On a warm summer afternoon, the central Seoul neighborhood of Itaewon was buzzing with the chaotic energy of an international city. Neon storefront lights flashed across the sidewalks, mixing with the Korean pop music that wafted from the local shops. Yellow taxis whizzed past the herds of tourists on the streets. And deep inside the bowels of an underground restaurant, a tattooed, unusually muscular Korean man, who goes by the name D, was rushing to prep dinner service.
He hollered in English to his line cook, “Look, it’s nothing but cilantro. It’s not even like pico de gallo. It’s like cilantro de gallo.” Then he rushed over to stir maize for Mexican tamales, a recipe he learned from his abuelita, or Mexican grandmother.
Fusion cuisine may be trendy these days, but D’s path to cooking Mexican food in Korea wasn’t the result of culinary passion. He was born in Korea and orphaned at a young age. In 1979, when D was 5 years old, an American woman named Cheryl Markson, who ran the now-defunct Friends of Children of Various Nations adoption agency, found him. (FCVN closed in 2007 after the state of Colorado investigated the agency for fraud.) Markson brought him to the United States to be placed for adoption with a family living in the Portland, Oregon, area.
But that Portland family handed him back to Markson, and by the time he was a teenager, Markson had moved D to several different homes—family, foster, and group. His only fond memory from childhood was the time he lived at a foster home in East Los Angeles, where he spent hours in the kitchen beside the woman he still describes as his abuelita, learning her recipes. As the family matriarch, D’s grandmother was the closest he’d ever had to a family member.
“My grandmother protected me and gave me a home,” he told me when we met in the tiny, one-room apartment he shares with his Korean wife and creamsicle-colored cat.
But their cherished time together wasn’t enough to carry D through adulthood. At 17 years old, he began to run with gangs and organize drug deals, he said. He looked up to the gang elders—his “Mexican uncles,” as he still calls them—as father figures. D wasn’t surprised to find himself on the wrong side of the law more than a couple of times. But he was shocked to find that his crimes made him deportable—to Korea, a country he had no ties to—because he was not a United States citizen. He had always assumed he was.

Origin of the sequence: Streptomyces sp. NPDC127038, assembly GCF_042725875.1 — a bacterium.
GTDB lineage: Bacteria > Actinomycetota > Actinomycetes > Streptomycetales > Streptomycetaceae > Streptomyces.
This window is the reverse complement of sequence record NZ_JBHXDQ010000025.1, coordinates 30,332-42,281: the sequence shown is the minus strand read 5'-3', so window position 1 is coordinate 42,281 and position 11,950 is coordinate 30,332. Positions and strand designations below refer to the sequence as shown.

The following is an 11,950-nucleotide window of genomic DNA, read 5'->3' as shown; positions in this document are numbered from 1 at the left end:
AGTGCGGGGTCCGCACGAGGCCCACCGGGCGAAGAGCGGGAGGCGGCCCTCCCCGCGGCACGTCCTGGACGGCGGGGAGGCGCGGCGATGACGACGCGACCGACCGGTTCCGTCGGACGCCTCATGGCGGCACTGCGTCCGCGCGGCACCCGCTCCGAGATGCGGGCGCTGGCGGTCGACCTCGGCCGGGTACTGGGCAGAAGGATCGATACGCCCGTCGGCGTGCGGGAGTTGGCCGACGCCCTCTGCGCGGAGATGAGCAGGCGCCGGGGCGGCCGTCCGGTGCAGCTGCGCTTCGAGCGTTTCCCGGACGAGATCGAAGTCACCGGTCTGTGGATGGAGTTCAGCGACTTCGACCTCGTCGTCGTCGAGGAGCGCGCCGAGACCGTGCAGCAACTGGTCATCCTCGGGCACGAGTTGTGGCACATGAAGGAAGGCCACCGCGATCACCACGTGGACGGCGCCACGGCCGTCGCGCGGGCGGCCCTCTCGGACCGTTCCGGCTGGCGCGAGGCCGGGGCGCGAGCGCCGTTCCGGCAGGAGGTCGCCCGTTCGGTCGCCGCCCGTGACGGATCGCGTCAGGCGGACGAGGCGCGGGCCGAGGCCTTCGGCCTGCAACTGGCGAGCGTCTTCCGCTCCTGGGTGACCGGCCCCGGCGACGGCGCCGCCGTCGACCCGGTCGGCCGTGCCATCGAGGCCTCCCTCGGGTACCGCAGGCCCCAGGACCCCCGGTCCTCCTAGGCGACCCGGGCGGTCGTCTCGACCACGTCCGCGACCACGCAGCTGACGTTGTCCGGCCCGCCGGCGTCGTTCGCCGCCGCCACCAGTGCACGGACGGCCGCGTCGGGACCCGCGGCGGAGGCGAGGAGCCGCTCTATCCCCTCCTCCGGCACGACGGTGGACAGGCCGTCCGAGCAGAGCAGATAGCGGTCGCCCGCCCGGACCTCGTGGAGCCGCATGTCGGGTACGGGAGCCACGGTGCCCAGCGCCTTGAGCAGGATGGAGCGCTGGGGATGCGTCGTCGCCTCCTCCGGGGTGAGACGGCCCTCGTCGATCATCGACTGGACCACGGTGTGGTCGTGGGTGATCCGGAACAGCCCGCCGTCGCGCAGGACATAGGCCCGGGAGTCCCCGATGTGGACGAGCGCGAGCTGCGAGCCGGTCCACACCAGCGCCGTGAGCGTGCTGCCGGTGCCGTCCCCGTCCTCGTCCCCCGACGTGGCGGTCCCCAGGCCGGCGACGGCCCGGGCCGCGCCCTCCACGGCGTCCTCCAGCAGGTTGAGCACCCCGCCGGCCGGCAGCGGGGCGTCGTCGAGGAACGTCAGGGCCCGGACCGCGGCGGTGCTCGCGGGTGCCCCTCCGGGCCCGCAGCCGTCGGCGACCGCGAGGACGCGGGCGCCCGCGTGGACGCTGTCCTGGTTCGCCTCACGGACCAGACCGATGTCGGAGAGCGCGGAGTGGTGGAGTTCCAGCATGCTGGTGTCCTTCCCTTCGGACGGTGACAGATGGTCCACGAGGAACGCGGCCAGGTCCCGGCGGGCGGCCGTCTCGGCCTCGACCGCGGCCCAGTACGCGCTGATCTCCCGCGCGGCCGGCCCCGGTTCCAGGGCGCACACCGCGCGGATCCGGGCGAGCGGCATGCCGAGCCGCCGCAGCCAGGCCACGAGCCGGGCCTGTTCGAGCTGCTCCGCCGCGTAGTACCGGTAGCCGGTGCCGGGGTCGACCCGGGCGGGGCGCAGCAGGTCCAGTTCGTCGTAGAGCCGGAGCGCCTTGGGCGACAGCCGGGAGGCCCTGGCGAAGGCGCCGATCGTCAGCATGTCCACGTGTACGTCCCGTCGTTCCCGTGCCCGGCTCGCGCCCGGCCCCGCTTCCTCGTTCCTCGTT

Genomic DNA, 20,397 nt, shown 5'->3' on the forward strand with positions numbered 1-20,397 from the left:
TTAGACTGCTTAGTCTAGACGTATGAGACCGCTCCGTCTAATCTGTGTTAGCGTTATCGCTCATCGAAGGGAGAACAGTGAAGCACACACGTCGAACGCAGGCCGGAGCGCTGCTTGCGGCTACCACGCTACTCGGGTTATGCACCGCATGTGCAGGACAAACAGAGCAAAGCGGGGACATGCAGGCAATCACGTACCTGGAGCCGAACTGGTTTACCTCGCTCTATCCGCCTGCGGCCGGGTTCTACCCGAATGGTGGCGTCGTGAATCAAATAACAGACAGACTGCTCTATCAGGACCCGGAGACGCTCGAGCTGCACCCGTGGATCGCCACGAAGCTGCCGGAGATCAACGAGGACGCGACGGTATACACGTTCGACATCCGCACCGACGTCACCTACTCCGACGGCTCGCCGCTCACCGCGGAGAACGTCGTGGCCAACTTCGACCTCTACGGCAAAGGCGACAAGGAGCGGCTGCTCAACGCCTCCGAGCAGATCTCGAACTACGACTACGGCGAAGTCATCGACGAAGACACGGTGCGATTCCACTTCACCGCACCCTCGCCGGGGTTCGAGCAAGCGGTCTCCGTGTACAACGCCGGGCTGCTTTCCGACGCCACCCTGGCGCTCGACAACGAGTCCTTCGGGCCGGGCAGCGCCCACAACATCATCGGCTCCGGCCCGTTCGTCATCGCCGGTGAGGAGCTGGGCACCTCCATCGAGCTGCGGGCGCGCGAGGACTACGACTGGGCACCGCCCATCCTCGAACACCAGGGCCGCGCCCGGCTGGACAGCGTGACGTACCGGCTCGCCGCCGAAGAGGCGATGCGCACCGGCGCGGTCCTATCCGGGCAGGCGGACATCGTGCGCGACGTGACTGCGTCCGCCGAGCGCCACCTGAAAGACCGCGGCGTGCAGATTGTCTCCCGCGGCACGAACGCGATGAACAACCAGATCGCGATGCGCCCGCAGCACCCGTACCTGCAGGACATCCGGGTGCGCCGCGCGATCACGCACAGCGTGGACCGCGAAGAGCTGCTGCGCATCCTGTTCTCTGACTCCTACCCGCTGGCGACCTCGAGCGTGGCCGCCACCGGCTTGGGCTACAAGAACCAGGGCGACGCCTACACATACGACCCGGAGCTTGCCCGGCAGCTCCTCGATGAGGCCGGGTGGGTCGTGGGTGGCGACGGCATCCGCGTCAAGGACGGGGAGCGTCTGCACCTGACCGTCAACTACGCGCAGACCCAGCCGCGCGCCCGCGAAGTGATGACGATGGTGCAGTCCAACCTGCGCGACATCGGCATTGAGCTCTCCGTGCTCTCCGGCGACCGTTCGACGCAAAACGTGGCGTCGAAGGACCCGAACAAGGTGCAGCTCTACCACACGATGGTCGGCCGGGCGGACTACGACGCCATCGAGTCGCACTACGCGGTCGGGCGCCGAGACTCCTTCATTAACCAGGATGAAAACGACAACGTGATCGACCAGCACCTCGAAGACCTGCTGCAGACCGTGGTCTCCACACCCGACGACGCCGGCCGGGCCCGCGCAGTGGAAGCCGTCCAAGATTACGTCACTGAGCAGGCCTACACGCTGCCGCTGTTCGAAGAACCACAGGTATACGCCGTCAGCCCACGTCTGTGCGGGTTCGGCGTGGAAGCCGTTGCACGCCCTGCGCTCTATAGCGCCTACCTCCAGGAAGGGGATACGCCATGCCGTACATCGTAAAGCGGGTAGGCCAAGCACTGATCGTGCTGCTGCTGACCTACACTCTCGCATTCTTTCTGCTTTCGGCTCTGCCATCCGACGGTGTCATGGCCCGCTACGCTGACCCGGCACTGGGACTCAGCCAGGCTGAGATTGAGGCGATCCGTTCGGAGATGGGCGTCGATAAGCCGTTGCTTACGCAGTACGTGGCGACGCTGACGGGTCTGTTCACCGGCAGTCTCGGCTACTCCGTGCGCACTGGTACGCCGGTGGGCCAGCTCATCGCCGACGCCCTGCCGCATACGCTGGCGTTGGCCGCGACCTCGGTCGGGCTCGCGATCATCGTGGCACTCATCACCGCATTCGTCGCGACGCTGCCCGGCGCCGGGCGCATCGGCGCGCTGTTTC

Before 2001, the United States did not grant automatic citizenship to foreign-born adoptees. It was up to new American parents to naturalize their adopted children. If the parents didn’t, for reasons ranging from negligence to honest ignorance, the children suffered the consequences. D is one of an estimated 15,000 Korean-born adoptees who grew up and lived in the United States without citizenship—leaving them vulnerable to deportation at any time. While Korean adoptees represent a majority of those who have been snared by this loophole in the law, foreign-born adoptees from countries such as Vietnam, Mexico, and India have also grown up in the United States only to discover, as adults, that they are not actually American.
In 2002, US Immigration and Customs Enforcement (ICE) dropped D at the same Korean airport from which he left for the United States when he was 5. He was alone. He didn’t know the language. He had no family or friends.
Because of his long separation from the peninsula—he had no connection to the country—D experienced one of the darkest periods of his life. For almost a decade, he roamed around South Korea, homeless, he said. He sought solace in soju, Korean high-proof liquor. Acclimating to the culture, language, and even the food proved extremely difficult.
“My first year in Korea was really horrible,” he said. “I was pretty thugged out. I looked very gangster—big and muscular and tattoos.”
His tattoos, lack of language skills, and brusque manner didn’t fit well with Korea’s reserved culture. But slowly he began to steady himself, got married to a Korean woman, and found himself back in the kitchen doing what he loved most—cooking—though not in a country he calls home.
Still, it has been a high price to pay for an immigration loophole that left him a foreigner in his own country—and has left thousands of other foreign-born adoptees with precarious US citizenship status.
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The short but bloody Korean War devastated the Korean peninsula. Between 1950 and 1953, as many as 5 million people lost their lives (there is still some uncertainty about the number of people who were killed), more than half of them Korean civilians, creating a half-million widows and leaving tens of thousands orphans. As the country cracked in two, more than 10 million families were separated.
Shortly after the conflict, Harry Holt, an American Christian missionary, and his wife, Bertha, felt compelled by God to save the “poor” orphans. This meant placing the abandoned children in American homes by the planeloads—without any regulatory framework in place. By the late 1950s, the Holts had become pioneers of international adoption and established an archetype, Holt International, for adoption agencies.